Hereditary myopathies

Congenital myopathies

2. Central core disease

Central core disease shows an AD inheritance pattern. Despite proximal muscle atrophy that occurs in early childhood with delayed motor milestones, most patients retain their ambulatory ability. Skeletal anomalies such as scoliosis, dislocation of the hip and other joints may be observed.

Histopathological findings of muscle tissue include cores in the sarcoplasm with low mitochondrial enzyme activity in these cores. Electron microscopy confirms a paucity of mitochondria in the core (Fig.27).

Central core disease (NADH-TR activity)

Cores appear like target fibers. However, they often lack a band of high activity of mitochondrial enzymes around a central area of low activity. The cores run longitudinally for a considerable distance along the muscle fibers, whereas target fibers extend over short distances. Ultrastructurally, the cores contain few mitochondria and show deranged myofibrils such as Z-line streaming.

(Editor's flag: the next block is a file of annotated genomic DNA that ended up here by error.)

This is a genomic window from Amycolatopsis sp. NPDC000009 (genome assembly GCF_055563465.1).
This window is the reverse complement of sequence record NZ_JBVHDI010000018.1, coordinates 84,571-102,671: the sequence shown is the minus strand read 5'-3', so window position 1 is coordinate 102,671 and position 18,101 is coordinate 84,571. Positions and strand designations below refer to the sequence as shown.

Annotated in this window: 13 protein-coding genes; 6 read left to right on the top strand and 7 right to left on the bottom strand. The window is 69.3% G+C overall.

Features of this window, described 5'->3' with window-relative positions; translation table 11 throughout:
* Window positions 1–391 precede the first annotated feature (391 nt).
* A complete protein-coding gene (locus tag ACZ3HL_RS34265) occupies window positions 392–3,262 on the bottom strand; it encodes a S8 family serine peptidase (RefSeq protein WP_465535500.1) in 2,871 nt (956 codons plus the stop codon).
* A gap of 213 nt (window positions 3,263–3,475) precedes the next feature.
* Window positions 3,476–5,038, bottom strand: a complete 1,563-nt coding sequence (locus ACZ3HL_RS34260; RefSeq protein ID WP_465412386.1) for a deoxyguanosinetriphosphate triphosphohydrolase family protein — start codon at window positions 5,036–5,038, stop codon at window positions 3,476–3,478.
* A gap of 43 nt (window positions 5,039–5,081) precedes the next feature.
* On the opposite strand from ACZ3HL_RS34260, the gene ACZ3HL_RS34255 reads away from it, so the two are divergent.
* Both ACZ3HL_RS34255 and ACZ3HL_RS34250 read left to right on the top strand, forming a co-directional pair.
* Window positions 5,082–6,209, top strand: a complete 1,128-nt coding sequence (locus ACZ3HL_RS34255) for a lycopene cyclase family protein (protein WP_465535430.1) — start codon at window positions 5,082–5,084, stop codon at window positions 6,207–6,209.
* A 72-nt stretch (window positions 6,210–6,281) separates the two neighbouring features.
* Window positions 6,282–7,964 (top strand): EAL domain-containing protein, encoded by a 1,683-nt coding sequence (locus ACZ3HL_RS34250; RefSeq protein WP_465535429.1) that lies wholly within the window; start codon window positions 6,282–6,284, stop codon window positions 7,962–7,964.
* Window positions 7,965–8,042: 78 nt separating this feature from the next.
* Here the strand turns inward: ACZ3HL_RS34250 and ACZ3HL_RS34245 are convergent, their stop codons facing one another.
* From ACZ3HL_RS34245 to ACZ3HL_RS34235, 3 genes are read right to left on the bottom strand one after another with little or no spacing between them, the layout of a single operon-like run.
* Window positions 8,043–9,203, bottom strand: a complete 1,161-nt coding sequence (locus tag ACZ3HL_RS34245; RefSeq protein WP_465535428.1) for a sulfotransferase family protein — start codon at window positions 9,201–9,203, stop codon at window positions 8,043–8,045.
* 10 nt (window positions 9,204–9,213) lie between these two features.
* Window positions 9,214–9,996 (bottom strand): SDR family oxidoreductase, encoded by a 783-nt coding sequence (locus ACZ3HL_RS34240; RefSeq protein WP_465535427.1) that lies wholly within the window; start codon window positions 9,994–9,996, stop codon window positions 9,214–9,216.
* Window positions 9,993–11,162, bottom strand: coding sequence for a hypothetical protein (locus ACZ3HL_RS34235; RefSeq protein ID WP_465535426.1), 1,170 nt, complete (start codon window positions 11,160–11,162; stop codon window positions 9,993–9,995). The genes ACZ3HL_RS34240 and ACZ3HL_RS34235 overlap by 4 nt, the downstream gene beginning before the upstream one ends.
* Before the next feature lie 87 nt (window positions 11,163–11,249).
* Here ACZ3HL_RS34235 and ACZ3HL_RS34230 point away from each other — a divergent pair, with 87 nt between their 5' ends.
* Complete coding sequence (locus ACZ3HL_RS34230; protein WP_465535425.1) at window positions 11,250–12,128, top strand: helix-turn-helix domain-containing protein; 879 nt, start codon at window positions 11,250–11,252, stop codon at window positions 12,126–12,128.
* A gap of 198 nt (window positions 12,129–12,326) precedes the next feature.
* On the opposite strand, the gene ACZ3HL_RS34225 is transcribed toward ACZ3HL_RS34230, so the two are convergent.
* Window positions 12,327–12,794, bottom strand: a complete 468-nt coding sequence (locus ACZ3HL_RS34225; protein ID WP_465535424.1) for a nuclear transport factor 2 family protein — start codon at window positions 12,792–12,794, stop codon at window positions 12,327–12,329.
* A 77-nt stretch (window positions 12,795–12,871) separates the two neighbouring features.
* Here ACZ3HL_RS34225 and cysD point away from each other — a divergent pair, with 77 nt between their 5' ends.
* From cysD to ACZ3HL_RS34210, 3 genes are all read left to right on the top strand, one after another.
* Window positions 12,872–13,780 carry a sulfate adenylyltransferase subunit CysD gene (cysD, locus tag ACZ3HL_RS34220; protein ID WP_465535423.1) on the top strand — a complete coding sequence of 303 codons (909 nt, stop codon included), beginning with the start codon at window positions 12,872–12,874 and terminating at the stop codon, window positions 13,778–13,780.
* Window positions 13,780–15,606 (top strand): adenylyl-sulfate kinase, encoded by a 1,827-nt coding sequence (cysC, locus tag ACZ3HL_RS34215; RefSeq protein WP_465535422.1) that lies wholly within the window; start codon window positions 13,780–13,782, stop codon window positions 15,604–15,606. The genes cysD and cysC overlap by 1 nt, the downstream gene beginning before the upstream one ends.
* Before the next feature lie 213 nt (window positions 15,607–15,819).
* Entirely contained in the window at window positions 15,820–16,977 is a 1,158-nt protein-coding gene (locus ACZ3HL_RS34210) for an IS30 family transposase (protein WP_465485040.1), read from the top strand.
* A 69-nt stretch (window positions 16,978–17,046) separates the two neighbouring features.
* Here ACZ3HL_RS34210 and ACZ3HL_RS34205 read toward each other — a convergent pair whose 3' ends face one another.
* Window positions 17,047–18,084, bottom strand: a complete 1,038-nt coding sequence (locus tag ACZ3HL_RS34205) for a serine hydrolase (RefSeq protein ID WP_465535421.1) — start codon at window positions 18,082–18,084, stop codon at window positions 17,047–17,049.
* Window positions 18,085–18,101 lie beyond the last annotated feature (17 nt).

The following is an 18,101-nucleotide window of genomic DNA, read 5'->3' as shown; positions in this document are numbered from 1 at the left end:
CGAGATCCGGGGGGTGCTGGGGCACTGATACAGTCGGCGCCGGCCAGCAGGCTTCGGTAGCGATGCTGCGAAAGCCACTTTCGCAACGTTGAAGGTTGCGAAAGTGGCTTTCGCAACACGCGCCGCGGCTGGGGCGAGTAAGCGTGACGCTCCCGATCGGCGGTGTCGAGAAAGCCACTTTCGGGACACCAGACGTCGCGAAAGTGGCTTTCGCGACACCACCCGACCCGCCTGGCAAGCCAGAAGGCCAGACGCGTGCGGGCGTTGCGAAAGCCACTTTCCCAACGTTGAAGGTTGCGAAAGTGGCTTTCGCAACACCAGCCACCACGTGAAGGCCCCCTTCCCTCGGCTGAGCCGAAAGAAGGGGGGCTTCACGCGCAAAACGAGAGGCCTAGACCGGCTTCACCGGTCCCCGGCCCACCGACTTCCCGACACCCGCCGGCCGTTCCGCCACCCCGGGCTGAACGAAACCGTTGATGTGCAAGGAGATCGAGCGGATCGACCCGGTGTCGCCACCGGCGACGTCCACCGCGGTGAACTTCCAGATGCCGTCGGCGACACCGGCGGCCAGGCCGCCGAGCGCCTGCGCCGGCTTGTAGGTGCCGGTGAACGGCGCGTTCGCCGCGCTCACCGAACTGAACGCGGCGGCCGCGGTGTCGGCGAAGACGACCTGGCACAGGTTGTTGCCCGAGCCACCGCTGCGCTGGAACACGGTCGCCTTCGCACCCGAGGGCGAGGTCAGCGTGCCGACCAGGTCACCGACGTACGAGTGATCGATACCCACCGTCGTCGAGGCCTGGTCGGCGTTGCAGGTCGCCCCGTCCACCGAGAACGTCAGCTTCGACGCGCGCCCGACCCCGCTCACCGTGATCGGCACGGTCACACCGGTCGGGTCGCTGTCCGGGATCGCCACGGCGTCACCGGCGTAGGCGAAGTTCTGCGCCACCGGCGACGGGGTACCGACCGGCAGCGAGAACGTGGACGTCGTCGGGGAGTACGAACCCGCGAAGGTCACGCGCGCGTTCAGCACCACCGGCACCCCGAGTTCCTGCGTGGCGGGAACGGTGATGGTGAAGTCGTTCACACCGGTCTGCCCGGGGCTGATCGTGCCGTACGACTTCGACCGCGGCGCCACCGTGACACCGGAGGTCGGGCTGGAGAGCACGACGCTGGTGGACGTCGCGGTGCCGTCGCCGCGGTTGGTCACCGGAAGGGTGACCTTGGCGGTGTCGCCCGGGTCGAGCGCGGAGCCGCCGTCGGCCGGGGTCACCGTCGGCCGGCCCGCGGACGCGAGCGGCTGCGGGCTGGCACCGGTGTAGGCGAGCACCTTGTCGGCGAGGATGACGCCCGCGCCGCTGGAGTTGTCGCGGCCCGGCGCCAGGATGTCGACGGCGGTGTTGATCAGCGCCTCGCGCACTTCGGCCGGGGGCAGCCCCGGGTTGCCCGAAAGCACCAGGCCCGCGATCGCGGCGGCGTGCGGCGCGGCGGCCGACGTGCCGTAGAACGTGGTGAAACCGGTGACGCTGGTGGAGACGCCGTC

Ryanodine receptor 1 (RYR1) is a calcium ion channel located in the sarcoplasmic reticulum that responds to electrical excitation caused by the T tube by releasing Ca2+ as part of excitation-contraction coupling. Some cases of multi-minicore myopathies might show mutations in RYR1. Nemaline rods can be seen in association with central cores. Although most cases of central core diseases are related to mutations in RYR1, a small number of cases related to mutations in skeletal α-actin 1 (ACTA1), titin and other genes have been reported.

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